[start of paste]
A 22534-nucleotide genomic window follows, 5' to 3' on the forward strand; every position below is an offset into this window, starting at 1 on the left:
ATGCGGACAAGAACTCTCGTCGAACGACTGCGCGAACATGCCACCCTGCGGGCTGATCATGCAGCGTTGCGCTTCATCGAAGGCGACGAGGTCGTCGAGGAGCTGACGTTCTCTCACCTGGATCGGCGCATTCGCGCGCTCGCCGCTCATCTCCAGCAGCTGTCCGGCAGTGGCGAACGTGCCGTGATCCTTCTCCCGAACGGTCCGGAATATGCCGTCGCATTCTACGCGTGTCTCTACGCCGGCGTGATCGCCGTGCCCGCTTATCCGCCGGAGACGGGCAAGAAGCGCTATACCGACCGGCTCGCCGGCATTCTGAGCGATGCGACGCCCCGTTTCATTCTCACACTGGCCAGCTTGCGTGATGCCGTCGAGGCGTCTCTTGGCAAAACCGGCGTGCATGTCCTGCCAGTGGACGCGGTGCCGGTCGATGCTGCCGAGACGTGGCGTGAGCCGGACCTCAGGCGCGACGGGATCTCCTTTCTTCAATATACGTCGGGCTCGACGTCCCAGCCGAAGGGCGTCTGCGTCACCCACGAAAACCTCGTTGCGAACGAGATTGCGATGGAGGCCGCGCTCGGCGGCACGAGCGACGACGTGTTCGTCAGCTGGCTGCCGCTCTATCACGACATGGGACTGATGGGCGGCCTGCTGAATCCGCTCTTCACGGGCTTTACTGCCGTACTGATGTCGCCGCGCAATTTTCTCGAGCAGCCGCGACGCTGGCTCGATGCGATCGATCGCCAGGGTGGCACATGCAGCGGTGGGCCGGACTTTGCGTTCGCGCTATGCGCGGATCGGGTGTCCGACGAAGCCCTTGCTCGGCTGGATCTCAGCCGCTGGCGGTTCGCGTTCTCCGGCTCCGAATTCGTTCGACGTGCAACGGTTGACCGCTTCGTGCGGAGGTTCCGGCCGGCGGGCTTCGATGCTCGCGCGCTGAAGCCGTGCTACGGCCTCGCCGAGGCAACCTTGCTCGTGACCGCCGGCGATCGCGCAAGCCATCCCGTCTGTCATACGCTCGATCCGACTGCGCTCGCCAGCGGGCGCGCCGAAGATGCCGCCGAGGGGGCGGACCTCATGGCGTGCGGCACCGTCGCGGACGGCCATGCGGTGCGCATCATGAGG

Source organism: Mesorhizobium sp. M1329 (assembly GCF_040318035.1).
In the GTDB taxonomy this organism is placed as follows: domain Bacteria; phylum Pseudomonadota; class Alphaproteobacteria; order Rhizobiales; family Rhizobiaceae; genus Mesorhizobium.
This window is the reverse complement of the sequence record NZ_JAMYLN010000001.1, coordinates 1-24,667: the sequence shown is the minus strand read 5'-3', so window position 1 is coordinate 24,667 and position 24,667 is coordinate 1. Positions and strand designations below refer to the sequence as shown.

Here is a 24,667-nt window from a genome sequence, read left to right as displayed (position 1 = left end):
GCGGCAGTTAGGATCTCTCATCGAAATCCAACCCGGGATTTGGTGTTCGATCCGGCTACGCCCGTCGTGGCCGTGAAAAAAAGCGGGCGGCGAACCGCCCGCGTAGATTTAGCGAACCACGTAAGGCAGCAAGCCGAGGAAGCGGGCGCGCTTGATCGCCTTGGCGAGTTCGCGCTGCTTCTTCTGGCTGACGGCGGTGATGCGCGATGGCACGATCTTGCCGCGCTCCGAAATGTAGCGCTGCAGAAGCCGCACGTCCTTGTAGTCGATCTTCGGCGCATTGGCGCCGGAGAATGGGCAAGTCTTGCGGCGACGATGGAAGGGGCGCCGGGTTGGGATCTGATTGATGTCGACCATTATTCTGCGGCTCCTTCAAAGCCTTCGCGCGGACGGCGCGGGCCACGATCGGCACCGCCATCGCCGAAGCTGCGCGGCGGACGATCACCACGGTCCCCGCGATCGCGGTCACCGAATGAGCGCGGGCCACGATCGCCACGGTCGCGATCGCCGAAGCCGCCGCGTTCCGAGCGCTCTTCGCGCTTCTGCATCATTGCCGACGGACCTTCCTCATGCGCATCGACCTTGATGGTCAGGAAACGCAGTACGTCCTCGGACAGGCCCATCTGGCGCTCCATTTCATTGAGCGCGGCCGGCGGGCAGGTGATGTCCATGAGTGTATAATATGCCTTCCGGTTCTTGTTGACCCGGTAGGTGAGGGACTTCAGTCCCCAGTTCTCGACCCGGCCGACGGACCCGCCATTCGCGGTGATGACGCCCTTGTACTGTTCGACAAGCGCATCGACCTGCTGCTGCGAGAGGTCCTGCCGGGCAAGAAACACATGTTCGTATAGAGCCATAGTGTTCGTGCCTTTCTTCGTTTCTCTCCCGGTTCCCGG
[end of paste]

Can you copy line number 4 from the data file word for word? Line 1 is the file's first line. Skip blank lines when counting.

In the GTDB taxonomy this organism is placed as follows: domain Bacteria; phylum Pseudomonadota; class Alphaproteobacteria; order Rhizobiales; family Rhizobiaceae; genus Mesorhizobium.